Return to search

The laplace approximation and inference in generalized linear models with two or more random effects

This thesis proposes an approximate maximum likelihood estimator and
likelihood ratio test for parameters in a generalized linear model when two or
more random effects are present. Substantial progress in parameter estimation
for such models has been made with methods involving generalized least squares
based on the approximate marginal mean and covariance matrix. However, tests
and confidence intervals based on this approach have been limited to what is
provided through asymptotic normality of estimates. The proposed solution is
based on maximizing a Laplace approximation to the log-likelihood function.
This approximation is remarkably accurate and has previously been
demonstrated to work well for obtaining likelihood based estimates and
inferences in generalized linear models with a single random effect. This thesis
concentrates on extensions to the case of several random effects and the
comparison of the likelihood ratio inference from this approximate likelihood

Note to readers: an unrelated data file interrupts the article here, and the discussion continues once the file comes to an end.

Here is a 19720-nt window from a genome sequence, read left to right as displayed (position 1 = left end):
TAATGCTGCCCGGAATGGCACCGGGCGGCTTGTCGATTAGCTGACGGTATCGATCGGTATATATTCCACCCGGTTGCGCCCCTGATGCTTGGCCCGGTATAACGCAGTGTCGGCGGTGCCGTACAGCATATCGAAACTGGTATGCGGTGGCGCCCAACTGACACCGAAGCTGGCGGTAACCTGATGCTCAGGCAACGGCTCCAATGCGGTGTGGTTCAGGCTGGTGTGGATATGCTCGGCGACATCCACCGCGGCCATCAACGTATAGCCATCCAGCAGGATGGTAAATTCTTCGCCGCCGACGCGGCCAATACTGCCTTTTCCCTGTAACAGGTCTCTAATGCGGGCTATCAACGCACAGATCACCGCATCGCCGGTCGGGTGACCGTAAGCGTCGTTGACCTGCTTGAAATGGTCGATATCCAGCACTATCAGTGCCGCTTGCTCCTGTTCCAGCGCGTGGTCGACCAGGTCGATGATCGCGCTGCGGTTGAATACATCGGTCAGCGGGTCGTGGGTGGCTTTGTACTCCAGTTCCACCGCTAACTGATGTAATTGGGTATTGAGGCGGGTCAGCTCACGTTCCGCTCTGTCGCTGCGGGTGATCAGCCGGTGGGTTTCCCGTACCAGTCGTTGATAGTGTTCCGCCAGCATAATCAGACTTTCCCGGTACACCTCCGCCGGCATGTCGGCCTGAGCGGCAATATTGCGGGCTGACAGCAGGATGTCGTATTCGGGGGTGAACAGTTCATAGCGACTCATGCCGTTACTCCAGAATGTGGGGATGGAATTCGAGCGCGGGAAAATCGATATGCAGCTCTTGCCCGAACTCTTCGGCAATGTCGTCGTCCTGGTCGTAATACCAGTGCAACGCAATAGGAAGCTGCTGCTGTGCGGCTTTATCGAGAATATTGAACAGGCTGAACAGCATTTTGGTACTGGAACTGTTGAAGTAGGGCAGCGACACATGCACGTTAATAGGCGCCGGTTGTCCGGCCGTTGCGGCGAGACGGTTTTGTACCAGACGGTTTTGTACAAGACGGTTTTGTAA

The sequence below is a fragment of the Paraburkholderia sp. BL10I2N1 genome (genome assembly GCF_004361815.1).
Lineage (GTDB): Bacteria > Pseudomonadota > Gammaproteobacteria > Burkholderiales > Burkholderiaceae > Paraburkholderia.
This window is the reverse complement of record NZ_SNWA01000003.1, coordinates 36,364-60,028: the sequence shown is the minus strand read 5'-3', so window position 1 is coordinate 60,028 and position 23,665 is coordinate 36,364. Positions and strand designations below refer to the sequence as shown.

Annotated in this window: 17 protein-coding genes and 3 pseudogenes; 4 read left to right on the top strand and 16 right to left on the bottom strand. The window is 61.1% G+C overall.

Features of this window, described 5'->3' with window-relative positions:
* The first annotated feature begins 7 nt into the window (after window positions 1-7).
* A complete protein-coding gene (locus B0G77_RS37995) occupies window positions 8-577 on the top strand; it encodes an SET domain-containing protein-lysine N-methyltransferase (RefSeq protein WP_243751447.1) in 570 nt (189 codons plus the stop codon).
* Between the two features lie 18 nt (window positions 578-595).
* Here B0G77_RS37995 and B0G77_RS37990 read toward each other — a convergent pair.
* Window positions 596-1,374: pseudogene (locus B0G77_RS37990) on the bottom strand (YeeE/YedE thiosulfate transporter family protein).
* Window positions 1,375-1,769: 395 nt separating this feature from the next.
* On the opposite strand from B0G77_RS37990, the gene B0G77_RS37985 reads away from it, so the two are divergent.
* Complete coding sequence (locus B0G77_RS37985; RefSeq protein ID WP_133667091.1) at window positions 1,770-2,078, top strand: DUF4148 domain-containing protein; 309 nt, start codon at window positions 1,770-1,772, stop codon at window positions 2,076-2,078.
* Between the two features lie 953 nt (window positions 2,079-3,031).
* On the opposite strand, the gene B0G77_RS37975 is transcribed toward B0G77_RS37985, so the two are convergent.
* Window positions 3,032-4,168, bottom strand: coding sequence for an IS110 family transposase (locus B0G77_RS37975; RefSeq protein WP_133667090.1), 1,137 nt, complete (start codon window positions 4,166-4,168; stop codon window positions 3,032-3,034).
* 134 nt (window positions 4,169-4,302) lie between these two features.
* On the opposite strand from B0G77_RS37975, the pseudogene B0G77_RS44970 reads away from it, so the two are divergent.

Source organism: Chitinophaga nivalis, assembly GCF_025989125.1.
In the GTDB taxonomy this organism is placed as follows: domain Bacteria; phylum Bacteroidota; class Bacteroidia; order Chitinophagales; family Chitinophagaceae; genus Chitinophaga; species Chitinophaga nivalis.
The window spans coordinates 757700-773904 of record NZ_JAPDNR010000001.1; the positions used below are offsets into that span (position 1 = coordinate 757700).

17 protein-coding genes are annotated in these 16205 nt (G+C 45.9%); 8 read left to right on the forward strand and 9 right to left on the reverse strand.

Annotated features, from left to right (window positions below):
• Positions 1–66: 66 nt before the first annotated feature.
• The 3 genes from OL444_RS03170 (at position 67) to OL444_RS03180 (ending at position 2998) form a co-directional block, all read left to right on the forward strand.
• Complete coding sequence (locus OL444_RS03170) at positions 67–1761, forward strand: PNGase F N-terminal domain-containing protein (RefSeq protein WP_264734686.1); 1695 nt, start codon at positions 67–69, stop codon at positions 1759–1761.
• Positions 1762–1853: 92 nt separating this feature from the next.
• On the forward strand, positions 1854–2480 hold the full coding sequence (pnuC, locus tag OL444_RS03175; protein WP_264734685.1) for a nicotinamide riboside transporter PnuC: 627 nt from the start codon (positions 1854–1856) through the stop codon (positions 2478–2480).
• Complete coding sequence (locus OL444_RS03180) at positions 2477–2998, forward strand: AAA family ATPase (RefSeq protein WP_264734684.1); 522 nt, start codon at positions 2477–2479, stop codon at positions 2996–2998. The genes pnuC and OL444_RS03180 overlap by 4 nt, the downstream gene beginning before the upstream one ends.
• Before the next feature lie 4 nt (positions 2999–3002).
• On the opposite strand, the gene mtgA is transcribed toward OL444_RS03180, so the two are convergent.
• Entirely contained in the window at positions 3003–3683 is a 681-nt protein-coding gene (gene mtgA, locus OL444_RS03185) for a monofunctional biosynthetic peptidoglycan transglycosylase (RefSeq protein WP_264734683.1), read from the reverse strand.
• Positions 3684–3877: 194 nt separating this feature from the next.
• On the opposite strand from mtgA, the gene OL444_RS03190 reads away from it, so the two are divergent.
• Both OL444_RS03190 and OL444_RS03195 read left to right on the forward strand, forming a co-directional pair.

analysis to the Wald-like inferences for existing estimators.
The shapes of the Laplace approximate and true log-likelihood functions
are practically identical, implying that maximum likelihood estimates and
likelihood ratio inferences are obtained from the Laplace approximation to the
log-likelihood. Use of the Laplace approximation circumvents the need for
numerical integration, which can be practically impossible to compute when
there are two random effects. However, both the Laplace and exact (via
numerical integration) methods require numerical optimization, a sometimes
slow process, for obtaining estimates and inferences.
The proposed Laplace method for estimation and inference is
demonstrated for three real (and some simulated) data sets, along with results
from alternative methods which involve use of marginal means and covariances.
The Laplace approximate method and another denoted as Restricted Maximum
Likelihood (REML) performed rather similarly for estimation and hypothesis
testing. The REML approach produced faster analyses and was much easier to
implement while the Laplace implementation provided likelihood ratio based
inferences rather than those relying on asymptotic normality. / Graduation date: 1995
Date29 November 1994
CreatorsPratt, James L.
ContributorsSchafer, Daniel
Source SetsOregon State University
Detected LanguageEnglish

Page generated in 0.0058 seconds